Hopefully, George Takei is a name that is already familiar to you. You’ll definitely know him if you’re a Star Trek fan as I am, as he played Hikaru Sulu in The Original Series.

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George Takei was born to Japanese-American parents in southern California in 1937. In 1942, when George was just four-years-old, his family was one of many rounded up unfairly and sent to an internment camp. They Called Us Enemy is Takei’s memoir of his family’s experience living in three different internment camps, one as far away as Arkansas.

Told as a graphic novel with wonderful, simple art done by Harmony Becker, this is a heartbreaking book to read. It’s hard to imagine a level of hate and fear so great that America would support internment camps for people of a particular ancestry.

As I mentioned before, I was not taught about this period of our history in school, which is offensive to the people who had to live through it. Takei’s book is accessible for all ages, and I sincerely hope that it makes its way into schools all over the country.

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As hard to read as this real-life account was, it was also inspiring at times. I was incredibly impressed at how Takei’s parents tried as hard as they could to make their children’s lives normal. His father worked to make conditions better in the camp for everyone while his mother tried to make their new “home” more liveable. All of the families who were sent to these camps lost so much – their homes, possessions, jobs, and links to the outside world.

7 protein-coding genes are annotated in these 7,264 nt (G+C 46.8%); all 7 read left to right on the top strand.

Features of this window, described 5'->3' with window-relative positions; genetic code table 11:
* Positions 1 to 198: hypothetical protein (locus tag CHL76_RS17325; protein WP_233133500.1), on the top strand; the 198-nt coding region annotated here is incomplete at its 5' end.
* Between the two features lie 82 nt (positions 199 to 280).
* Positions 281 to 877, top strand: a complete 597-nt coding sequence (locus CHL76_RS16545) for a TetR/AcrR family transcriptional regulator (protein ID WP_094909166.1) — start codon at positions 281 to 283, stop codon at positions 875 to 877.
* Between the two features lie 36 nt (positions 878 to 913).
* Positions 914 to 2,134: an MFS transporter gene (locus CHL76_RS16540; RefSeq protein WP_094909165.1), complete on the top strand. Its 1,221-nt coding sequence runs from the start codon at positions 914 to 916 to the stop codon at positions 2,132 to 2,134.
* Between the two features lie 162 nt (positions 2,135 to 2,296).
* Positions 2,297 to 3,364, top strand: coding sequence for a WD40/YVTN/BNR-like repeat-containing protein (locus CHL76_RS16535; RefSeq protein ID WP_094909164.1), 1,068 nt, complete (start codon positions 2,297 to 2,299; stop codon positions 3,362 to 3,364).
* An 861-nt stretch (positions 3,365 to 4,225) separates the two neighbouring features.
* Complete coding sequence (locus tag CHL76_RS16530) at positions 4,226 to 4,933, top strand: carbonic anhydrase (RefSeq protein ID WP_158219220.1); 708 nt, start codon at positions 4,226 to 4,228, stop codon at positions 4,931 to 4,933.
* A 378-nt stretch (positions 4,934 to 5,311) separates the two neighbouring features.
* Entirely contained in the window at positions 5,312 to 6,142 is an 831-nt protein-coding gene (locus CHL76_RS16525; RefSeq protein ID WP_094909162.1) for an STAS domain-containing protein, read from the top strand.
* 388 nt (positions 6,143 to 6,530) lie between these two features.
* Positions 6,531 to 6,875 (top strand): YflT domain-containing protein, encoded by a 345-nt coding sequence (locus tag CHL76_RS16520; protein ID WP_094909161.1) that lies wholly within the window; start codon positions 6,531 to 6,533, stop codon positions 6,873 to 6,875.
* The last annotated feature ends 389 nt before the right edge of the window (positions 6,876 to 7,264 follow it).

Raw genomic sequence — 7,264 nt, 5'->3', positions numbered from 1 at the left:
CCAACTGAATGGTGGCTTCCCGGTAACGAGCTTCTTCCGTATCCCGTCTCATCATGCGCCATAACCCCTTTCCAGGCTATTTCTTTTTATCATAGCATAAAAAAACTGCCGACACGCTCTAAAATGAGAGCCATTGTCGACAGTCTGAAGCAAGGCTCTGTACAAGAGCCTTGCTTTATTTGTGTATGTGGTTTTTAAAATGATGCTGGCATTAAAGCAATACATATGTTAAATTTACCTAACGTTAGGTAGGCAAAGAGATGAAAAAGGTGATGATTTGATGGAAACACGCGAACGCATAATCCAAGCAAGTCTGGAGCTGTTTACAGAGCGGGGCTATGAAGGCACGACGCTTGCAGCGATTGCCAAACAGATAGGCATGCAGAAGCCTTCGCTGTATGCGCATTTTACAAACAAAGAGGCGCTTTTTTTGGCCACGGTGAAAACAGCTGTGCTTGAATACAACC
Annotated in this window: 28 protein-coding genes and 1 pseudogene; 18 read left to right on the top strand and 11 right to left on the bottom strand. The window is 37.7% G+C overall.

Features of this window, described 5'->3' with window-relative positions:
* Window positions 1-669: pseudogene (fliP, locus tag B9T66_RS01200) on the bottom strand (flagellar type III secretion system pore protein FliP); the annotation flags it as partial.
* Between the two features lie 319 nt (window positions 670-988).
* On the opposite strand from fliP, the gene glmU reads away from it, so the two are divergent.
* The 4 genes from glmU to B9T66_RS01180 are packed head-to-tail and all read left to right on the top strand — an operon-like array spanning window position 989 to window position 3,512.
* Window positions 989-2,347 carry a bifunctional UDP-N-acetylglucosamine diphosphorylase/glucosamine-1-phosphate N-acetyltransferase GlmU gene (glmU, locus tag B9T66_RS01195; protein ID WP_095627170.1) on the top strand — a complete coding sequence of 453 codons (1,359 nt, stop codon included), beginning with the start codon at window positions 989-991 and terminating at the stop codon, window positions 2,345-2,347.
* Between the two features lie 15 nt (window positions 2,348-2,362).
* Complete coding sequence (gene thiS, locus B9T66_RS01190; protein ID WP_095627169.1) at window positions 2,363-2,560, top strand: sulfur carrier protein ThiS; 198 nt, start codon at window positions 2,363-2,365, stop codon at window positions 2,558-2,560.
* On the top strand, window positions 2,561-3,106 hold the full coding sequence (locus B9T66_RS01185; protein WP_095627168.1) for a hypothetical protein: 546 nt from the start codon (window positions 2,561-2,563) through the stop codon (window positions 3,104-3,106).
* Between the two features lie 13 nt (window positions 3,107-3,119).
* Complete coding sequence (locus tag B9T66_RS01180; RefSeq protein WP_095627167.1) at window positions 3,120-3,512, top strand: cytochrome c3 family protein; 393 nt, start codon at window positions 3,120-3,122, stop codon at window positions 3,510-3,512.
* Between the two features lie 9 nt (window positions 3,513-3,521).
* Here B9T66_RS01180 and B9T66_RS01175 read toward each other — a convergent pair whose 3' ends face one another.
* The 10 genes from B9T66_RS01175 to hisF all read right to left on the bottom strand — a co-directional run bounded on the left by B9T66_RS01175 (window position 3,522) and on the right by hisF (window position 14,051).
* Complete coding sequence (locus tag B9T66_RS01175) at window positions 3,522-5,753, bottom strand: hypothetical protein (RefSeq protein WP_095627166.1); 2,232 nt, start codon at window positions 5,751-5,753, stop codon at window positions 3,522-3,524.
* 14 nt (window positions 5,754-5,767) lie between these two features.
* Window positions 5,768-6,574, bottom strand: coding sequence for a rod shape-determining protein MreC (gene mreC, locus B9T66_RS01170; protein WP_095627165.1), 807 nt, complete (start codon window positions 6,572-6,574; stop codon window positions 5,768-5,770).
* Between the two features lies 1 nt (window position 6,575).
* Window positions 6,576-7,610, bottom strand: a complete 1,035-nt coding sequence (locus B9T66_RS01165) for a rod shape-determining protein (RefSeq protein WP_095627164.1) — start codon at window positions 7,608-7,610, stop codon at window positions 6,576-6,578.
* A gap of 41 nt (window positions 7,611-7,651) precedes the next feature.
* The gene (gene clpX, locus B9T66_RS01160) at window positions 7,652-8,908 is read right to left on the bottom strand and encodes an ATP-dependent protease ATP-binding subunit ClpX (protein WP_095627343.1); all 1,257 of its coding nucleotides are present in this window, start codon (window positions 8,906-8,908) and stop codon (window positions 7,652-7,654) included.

In many cases, these families were given little to no warning that they were about to be forced to leave their homes behind.

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One of the Japanese-American internment camps

One of the most difficult moments in the book came when the people living in the internment camps discovered that America had dropped nuclear bombs on Hiroshima and Nagasaki. The Takei family had relatives living in Hiroshima, who died that day. They were locked up with their grief, along with other families grieving for their relatives as well, with no way to fight back. They weren’t allowed to travel and were unable to properly mourn for their loved ones in Japan. I can’t even begin to imagine the horror that so many people had to experience.

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Towards the end of the book, Takei writes about how little he realized was happening when he was young and learning about it through his father afterward. The anger he felt when he thought they hadn’t done enough to prevent it to a greater understanding is all portrayed honestly here. Takei also discusses the racism and prejudice that ran rampant in Hollywood when he got started as an actor, and how Star Trek was the role of a lifetime for him.